Kroger Ends Paid Sick Leave For Unvaxxed Employees Who Get COVID

Brittany M. Hughes | December 15, 2021
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Kroger is ending its paid sick leave time for unvaccinated employees who contract COVID beginning on January 1, per an announcement made by the company this week.

The grocery story chain, which also owns Harris Teeter, also says they’ll require unvaccinated salaried (and non-union) employees to pay a $50 monthly health insurance surcharge starting in 2022.

Fully vaccinated workers, however, won't be charged the extra fee and will still be given paid time off if they contract COVID as a breakthrough case. It’s not clear how many of the company’s 465,000 workers haven’t yet gotten the shot.

A Kroger spokesperson said the changes are meant “to encourage safe behaviors including vaccination,” per CNBC.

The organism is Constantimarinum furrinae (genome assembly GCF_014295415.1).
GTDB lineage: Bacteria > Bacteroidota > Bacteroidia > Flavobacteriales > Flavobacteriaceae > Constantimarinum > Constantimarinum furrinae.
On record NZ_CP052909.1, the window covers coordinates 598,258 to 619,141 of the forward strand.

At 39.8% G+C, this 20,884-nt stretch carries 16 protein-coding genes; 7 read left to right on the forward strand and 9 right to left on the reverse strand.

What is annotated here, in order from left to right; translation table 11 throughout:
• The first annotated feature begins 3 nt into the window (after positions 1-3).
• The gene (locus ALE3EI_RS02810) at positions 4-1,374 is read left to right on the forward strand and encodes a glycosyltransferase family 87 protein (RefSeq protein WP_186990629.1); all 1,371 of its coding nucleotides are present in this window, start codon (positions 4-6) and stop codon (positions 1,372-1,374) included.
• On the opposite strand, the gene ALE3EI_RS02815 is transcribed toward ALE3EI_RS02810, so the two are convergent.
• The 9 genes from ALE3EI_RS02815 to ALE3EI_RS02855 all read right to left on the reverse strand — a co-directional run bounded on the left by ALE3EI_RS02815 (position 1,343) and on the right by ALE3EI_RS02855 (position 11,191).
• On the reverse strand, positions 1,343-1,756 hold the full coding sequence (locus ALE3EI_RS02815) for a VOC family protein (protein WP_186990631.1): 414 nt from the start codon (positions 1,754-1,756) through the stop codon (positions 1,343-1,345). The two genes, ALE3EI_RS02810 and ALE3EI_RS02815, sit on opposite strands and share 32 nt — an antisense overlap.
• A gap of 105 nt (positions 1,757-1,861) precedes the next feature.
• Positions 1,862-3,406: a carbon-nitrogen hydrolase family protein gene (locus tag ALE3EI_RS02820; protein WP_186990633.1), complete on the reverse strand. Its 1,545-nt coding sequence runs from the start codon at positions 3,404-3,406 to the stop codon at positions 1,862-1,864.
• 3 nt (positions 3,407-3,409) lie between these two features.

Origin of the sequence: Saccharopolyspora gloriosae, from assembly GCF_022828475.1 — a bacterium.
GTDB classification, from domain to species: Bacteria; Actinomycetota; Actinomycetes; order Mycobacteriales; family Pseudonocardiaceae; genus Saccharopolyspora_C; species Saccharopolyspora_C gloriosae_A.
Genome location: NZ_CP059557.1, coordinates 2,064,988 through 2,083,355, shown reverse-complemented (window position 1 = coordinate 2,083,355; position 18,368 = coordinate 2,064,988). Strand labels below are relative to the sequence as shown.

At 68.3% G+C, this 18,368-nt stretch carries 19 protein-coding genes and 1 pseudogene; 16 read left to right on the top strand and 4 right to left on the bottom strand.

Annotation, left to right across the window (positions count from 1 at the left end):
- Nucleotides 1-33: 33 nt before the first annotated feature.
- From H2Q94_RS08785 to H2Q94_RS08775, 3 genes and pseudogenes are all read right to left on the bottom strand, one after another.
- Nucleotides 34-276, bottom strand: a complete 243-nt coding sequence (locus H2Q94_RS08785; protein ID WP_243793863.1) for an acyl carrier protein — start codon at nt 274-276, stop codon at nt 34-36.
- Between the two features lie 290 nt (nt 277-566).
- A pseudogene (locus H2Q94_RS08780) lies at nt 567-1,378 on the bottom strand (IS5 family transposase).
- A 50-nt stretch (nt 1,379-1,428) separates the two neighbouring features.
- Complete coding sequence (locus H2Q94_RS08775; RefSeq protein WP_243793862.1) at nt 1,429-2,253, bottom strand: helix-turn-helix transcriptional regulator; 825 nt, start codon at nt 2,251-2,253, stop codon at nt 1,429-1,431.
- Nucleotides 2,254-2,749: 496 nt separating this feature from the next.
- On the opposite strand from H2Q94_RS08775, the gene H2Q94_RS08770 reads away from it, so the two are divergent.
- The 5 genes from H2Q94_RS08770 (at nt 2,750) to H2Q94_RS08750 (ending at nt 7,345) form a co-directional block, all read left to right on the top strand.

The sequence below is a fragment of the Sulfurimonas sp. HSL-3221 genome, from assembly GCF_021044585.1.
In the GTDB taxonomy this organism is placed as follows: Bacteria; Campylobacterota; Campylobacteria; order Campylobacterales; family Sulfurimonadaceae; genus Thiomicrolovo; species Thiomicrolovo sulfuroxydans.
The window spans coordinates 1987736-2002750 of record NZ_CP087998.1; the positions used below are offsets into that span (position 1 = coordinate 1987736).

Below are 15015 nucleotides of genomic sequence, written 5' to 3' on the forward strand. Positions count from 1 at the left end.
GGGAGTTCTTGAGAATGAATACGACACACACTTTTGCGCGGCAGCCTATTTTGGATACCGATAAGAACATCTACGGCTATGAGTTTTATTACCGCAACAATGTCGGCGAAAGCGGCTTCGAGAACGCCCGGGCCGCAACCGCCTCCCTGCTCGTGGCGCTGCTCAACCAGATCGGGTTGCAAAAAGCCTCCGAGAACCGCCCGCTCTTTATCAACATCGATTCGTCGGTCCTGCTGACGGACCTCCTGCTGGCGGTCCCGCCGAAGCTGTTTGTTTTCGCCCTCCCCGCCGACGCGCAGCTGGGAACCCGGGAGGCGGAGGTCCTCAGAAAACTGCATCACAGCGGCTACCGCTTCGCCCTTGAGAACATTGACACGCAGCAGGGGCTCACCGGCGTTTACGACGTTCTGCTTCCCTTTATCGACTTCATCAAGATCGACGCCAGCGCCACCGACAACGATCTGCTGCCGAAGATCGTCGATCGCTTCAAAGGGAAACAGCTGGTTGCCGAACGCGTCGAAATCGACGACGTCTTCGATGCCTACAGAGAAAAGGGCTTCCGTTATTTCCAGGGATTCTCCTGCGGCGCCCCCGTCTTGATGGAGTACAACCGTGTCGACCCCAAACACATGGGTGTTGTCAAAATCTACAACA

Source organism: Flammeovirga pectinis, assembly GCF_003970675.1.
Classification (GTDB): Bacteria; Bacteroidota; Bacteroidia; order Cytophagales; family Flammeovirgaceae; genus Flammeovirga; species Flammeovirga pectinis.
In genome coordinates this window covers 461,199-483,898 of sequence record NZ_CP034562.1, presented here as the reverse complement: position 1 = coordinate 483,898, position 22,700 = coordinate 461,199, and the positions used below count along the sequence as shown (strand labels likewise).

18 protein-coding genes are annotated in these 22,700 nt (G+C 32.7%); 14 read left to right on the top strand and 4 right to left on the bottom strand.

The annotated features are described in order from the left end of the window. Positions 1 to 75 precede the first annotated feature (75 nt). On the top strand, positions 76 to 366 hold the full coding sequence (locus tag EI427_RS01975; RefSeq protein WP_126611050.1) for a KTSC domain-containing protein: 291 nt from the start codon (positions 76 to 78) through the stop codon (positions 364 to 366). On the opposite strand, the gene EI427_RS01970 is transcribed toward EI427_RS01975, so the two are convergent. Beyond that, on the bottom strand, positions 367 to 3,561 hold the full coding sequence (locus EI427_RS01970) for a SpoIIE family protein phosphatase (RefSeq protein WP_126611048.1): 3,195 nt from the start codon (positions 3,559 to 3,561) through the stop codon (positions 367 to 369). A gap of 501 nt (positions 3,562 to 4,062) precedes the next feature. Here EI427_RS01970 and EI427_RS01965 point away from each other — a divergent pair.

Except that it’s not clear that the new policy will encourage safe behaviors at all – in fact, such a crackdown may wind up resulting in exactly the opposite. While COVID vaccines have shown to reduce the likelihood of serious illness and hospitalization in infected persons, they’ve shown to be far less effective in preventing infection and transmission of COVID than previously believed, meaning that vaccinated people can still catch and spread the disease – and at fairly high rates.

And while a policy banning unvaxxed employees from taking paid time off if they do catch COVID might encourage a few vaccine-hesitant folks to get the jab, it’s far more likely that it will simply result in infected people coming to work while ill if they can’t afford to take unpaid sick leave, making it more likely that the virus would spread among the vaccinated and unvaccinated alike.

And with grocery store prices already hitting record-highs, it’s unlikely that a policy that results in some workers quitting and others coming into work sick with a contagious virus will lead to anything good.

But sure, Kroger. You do you.

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